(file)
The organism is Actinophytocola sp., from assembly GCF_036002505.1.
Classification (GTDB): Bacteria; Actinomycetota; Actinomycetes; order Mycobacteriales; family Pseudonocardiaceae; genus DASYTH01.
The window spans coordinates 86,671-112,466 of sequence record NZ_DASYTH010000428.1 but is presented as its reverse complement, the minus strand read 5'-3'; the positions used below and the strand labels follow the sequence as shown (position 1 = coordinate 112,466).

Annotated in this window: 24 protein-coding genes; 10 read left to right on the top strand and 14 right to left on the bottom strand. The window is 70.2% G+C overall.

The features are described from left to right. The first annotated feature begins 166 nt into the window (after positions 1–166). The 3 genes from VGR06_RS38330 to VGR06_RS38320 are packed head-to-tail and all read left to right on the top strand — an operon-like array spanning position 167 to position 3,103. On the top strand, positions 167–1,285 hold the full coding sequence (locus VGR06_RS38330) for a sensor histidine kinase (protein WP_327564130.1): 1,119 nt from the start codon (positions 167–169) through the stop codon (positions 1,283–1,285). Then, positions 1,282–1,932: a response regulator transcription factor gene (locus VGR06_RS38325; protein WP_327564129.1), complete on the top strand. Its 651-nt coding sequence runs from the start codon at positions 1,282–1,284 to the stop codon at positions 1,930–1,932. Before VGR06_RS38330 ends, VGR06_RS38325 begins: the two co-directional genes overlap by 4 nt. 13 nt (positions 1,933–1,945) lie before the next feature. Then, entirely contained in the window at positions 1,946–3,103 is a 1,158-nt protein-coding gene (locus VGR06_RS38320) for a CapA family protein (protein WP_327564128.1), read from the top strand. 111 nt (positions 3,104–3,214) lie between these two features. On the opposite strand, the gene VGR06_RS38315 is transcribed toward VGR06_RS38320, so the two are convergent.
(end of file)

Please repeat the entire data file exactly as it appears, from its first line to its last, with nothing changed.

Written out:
The organism is Actinophytocola sp., from assembly GCF_036002505.1.
Classification (GTDB): Bacteria; Actinomycetota; Actinomycetes; order Mycobacteriales; family Pseudonocardiaceae; genus DASYTH01.
The window spans coordinates 86,671-112,466 of sequence record NZ_DASYTH010000428.1 but is presented as its reverse complement, the minus strand read 5'-3'; the positions used below and the strand labels follow the sequence as shown (position 1 = coordinate 112,466).

Annotated in this window: 24 protein-coding genes; 10 read left to right on the top strand and 14 right to left on the bottom strand. The window is 70.2% G+C overall.

The features are described from left to right. The first annotated feature begins 166 nt into the window (after positions 1–166). The 3 genes from VGR06_RS38330 to VGR06_RS38320 are packed head-to-tail and all read left to right on the top strand — an operon-like array spanning position 167 to position 3,103. On the top strand, positions 167–1,285 hold the full coding sequence (locus VGR06_RS38330) for a sensor histidine kinase (protein WP_327564130.1): 1,119 nt from the start codon (positions 167–169) through the stop codon (positions 1,283–1,285). Then, positions 1,282–1,932: a response regulator transcription factor gene (locus VGR06_RS38325; protein WP_327564129.1), complete on the top strand. Its 651-nt coding sequence runs from the start codon at positions 1,282–1,284 to the stop codon at positions 1,930–1,932. Before VGR06_RS38330 ends, VGR06_RS38325 begins: the two co-directional genes overlap by 4 nt. 13 nt (positions 1,933–1,945) lie before the next feature. Then, entirely contained in the window at positions 1,946–3,103 is a 1,158-nt protein-coding gene (locus VGR06_RS38320) for a CapA family protein (protein WP_327564128.1), read from the top strand. 111 nt (positions 3,104–3,214) lie between these two features. On the opposite strand, the gene VGR06_RS38315 is transcribed toward VGR06_RS38320, so the two are convergent.